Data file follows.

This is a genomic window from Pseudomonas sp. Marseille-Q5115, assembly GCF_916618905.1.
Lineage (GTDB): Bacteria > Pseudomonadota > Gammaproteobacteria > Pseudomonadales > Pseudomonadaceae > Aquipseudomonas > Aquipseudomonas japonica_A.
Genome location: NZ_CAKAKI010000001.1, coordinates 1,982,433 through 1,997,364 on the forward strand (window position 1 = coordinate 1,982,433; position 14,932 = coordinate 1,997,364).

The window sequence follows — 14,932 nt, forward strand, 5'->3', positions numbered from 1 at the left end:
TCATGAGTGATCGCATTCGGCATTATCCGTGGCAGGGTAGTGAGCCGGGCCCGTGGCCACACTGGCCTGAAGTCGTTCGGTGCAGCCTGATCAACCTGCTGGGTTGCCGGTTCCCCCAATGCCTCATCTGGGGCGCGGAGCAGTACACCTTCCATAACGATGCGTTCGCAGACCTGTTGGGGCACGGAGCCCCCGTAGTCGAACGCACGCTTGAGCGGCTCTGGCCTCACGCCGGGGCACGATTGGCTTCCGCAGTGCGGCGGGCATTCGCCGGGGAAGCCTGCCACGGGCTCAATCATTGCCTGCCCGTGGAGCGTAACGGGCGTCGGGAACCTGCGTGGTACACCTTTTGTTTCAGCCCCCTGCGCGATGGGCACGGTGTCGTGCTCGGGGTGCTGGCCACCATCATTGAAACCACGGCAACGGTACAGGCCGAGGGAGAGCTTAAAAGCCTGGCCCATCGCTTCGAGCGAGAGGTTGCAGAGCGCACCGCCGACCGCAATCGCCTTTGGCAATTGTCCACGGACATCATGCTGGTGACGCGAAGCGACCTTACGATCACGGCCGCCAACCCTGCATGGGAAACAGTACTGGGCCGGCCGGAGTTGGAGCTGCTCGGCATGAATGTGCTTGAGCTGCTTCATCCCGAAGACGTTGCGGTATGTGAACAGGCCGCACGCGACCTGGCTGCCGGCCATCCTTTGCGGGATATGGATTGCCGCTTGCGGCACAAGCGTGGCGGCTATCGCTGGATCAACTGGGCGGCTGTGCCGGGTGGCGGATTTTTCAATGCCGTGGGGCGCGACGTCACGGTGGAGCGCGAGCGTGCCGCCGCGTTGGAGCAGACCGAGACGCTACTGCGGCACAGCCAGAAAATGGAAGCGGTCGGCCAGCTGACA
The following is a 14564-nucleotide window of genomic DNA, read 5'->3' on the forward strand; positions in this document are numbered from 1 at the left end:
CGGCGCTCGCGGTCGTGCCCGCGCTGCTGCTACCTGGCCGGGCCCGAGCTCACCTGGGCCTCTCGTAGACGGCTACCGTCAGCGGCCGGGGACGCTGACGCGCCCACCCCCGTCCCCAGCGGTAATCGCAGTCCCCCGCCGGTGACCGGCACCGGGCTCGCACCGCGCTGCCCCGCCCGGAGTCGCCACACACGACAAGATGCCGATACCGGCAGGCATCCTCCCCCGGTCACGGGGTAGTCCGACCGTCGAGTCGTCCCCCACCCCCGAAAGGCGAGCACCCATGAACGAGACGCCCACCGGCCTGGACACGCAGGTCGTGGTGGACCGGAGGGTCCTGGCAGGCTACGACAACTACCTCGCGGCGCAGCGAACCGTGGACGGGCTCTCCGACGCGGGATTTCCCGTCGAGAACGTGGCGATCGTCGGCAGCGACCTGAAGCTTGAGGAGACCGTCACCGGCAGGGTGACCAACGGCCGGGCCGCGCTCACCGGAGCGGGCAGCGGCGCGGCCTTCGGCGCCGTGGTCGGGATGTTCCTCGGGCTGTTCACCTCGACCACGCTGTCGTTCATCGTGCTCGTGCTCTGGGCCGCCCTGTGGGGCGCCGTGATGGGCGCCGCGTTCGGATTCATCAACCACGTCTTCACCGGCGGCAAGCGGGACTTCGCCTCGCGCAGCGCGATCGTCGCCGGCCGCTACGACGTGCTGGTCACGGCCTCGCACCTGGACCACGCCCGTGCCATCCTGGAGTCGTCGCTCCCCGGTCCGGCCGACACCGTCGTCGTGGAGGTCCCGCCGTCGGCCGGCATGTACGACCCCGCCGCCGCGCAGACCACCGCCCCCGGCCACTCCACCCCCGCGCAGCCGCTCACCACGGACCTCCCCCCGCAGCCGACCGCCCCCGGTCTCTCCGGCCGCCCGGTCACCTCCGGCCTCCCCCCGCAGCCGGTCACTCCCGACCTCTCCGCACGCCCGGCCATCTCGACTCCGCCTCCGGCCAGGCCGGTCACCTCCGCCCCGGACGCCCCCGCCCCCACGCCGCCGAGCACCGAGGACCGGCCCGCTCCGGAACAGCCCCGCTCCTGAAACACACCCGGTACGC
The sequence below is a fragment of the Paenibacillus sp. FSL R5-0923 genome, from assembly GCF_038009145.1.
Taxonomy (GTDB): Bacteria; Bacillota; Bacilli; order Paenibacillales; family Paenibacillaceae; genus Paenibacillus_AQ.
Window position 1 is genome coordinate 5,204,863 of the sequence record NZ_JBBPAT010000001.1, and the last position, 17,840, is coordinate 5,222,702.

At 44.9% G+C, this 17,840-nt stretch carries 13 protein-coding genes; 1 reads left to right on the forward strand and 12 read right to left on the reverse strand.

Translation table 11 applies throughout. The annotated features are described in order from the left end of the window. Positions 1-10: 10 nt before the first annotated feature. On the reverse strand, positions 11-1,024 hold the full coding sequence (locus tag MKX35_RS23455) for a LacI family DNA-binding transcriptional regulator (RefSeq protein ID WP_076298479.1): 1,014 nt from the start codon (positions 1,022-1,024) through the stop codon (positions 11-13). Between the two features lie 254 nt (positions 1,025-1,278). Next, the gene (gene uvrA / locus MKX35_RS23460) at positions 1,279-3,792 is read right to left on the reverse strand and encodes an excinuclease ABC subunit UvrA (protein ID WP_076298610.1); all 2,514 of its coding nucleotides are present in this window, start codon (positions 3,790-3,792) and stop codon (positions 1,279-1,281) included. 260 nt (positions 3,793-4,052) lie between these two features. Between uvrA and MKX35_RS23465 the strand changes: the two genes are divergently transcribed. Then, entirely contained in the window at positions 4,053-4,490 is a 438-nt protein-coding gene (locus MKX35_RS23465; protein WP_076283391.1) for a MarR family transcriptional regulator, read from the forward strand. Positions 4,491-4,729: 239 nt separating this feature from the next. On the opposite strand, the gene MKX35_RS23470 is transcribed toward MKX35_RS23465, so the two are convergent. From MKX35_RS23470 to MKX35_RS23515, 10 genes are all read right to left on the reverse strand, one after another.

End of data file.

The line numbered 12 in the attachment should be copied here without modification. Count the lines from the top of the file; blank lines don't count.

Translation table 11 applies throughout. The annotated features are described in order from the left end of the window. Positions 1-10: 10 nt before the first annotated feature. On the reverse strand, positions 11-1,024 hold the full coding sequence (locus tag MKX35_RS23455) for a LacI family DNA-binding transcriptional regulator (RefSeq protein ID WP_076298479.1): 1,014 nt from the start codon (positions 1,022-1,024) through the stop codon (positions 11-13). Between the two features lie 254 nt (positions 1,025-1,278). Next, the gene (gene uvrA / locus MKX35_RS23460) at positions 1,279-3,792 is read right to left on the reverse strand and encodes an excinuclease ABC subunit UvrA (protein ID WP_076298610.1); all 2,514 of its coding nucleotides are present in this window, start codon (positions 3,790-3,792) and stop codon (positions 1,279-1,281) included. 260 nt (positions 3,793-4,052) lie between these two features. Between uvrA and MKX35_RS23465 the strand changes: the two genes are divergently transcribed. Then, entirely contained in the window at positions 4,053-4,490 is a 438-nt protein-coding gene (locus MKX35_RS23465; protein WP_076283391.1) for a MarR family transcriptional regulator, read from the forward strand. Positions 4,491-4,729: 239 nt separating this feature from the next. On the opposite strand, the gene MKX35_RS23470 is transcribed toward MKX35_RS23465, so the two are convergent. From MKX35_RS23470 to MKX35_RS23515, 10 genes are all read right to left on the reverse strand, one after another.